Pumas' All Blacks Test now a matter of commercial life-or-death

Dane Coles of the All Blacks gets in a scuffle with RG Snyman of the Springboks during the 2019 Rugby Championship Test Match between New Zealand and South Africa at Westpac Stadium (Photo by Anthony Au-Yeung/Getty Images)
Dane Coles of the All Blacks gets in a scuffle with RG Snyman of the Springboks during the 2019 Rugby Championship Test Match between New Zealand and South Africa at Westpac Stadium (Photo by Anthony Au-Yeung/Getty Images)

"The proudest moment in the Mpumalanga Rugby Union's history might also become our ultimate tragedy."

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Pieter Burger, the Pumas' chief executive, is hardly being alarmist in spelling out the simple consequence of the union not being able to host the Springboks' clash against the All Blacks at the Mbombela Stadium in Nelspruit later this year due to the Covid-19 pandemic.

With Sanzaar on Monday providing little clarity on the future of 2020's Rugby Championship, the anxiety is becoming increasingly palpable.

One of South Africa's canny underdog teams had been bursting with pride after SA Rugby announced the local itinerary for the tournament, a guaranteed financial windfall that would provide them with a vital nest egg for the future.

Now, with the virus plunging the game into austerity, the Pumas need the 26 September Test just to survive 2021.

"We'll lose millions. I don't need to tell anyone that. An All Blacks Test is a crown jewel for any union because you can basically guarantee all shareholders that it will be a sell-out," Burger told Sport24.

"Everyone's tearing their hair out over Covid-19's inherent uncertainty, but for us this is now a proverbial matter of life-or-death. If we can't generate some cash reserves as a buffer for next year's expenses, we'll be watching New Year's sunrise and then promptly close our doors."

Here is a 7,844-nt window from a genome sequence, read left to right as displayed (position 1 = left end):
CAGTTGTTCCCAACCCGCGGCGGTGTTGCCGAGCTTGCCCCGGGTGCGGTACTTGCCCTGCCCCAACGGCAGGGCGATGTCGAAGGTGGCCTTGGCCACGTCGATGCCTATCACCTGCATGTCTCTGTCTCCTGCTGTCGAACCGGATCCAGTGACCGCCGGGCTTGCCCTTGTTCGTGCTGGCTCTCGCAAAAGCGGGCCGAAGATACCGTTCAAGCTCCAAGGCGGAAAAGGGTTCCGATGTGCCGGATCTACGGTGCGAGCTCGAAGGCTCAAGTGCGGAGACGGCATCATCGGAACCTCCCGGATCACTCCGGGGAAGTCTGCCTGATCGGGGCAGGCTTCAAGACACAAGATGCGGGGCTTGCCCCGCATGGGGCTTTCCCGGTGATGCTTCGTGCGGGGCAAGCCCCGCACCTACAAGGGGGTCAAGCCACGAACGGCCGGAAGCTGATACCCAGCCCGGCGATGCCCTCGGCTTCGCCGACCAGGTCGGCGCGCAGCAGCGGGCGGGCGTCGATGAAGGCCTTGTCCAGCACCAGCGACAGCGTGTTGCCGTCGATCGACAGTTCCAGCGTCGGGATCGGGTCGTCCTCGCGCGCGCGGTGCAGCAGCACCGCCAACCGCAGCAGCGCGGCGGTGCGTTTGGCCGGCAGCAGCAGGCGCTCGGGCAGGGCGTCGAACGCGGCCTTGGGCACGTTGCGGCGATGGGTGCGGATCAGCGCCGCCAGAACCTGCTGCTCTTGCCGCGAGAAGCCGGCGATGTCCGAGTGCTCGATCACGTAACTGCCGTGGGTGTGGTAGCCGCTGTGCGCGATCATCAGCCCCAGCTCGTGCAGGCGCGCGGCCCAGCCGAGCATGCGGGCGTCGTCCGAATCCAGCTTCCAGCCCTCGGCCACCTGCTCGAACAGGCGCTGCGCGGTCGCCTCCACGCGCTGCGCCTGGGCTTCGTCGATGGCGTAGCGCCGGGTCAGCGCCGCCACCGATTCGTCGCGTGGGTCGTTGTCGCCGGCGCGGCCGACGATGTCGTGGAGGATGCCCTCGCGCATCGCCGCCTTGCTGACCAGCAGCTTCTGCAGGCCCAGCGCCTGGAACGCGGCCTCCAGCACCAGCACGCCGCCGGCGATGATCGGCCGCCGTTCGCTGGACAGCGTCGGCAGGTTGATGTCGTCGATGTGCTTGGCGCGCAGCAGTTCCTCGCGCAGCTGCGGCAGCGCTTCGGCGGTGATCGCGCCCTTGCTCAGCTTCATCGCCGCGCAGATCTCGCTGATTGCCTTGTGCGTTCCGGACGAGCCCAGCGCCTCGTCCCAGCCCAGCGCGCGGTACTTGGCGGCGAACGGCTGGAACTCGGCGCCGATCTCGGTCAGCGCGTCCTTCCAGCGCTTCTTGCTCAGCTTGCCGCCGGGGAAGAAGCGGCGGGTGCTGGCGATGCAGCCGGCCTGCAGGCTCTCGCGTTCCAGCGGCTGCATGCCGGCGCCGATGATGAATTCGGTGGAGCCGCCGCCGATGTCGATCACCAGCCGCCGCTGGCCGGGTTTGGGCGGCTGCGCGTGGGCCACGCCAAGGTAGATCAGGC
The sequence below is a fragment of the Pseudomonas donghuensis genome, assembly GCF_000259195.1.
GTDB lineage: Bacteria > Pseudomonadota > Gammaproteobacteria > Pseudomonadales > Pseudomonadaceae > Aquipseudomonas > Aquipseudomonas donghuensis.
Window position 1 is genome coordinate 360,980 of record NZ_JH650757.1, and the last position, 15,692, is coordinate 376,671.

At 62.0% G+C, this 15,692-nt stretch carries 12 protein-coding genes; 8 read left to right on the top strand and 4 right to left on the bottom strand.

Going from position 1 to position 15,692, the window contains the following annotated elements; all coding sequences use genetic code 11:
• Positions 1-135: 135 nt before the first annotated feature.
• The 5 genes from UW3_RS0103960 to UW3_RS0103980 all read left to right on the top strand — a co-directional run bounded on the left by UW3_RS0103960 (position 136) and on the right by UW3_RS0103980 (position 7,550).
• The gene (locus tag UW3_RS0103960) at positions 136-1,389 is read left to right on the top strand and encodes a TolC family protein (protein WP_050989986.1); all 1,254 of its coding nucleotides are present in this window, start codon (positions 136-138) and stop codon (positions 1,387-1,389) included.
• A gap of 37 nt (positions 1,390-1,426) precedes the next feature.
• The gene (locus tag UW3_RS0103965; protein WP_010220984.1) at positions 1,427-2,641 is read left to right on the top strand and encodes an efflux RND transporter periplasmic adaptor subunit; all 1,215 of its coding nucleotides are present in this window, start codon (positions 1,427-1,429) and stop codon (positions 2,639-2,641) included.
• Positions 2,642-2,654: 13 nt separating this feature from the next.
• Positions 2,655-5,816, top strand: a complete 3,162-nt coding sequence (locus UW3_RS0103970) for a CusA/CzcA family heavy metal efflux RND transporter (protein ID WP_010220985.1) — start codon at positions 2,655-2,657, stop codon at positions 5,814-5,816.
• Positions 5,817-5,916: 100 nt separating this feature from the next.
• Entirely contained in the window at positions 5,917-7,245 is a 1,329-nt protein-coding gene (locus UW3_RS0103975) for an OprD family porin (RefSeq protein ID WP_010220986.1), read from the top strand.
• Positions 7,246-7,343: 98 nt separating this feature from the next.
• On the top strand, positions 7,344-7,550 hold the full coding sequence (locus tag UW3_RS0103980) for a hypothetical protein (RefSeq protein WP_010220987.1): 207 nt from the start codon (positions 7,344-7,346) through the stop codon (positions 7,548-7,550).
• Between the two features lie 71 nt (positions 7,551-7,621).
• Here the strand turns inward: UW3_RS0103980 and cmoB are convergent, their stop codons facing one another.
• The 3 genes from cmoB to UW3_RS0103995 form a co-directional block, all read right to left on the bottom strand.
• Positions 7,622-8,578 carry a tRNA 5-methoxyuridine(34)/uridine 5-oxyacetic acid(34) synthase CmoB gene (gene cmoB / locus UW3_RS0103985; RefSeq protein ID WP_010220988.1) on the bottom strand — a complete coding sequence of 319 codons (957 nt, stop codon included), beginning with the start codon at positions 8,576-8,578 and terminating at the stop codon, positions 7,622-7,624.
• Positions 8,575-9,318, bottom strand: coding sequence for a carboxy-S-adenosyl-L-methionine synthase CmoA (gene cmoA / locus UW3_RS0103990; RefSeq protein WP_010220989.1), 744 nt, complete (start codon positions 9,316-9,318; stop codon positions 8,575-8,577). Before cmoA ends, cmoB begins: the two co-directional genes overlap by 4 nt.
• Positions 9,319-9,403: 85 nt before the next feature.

While it seems increasingly unlikely that the Pumas will garner income from gate receipts - a bummer as the Mbombela Stadium boasts a capacity in excess of 41 000 - due to social distancing rules, they are now desperately banking on SA Rugby's safety protocol plan convincing government to at least allow for a match behind closed doors.

"The hope is that we'll have an answer from government by the end of the month. One thing that could count in our favour is that the match is schedule relatively late in the year," said Burger.

"Of course I would love to sell tickets and suites, but that's not realistic anymore. Just let the game be played! At least that allows for a broadcast, which brings in some money. At least then we can offer sponsors some sort of exposure, even if it's just a sizeable TV audience. We can also then eliminate force majeure (unforeseeable circumstances allowing parties not to commit their contractual obligations)."

Indeed, sponsorship is the key pillar of the Pumas' annual finances as smaller unions receive significant less from SA Rugby distributions than the so-called Big Five franchises.

In fact, approximately 70% of the Lowvelders' revenue is derived from businesses willing to invest.

But there's a huge risk inherent to that, one directly intensified by the pandemic.

"Our risk profile differs fundamentally from a Super Rugby franchise. Most of our valued sponsors are from the SMME (Small, Medium and Micro Enterprise Sector) sector. Everyone now knows how vulnerable those businesses are in the current economic climate," said Burger.

"I've already had three of them requesting a payment holiday. It's brutal out there."

To compound matters, 85% of the Pumas' sponsorship portfolio is up for renewal within the next few months.

"Face-to-face negotiations are impossible currently and you also have to make a provision that some of your commercial partners simply might not have the funds to recommit.

"And, should one need to pursue new agreements, what do I sell a sponsor if I can't give them an All Black Test? All we can do is hope," said Burger. 

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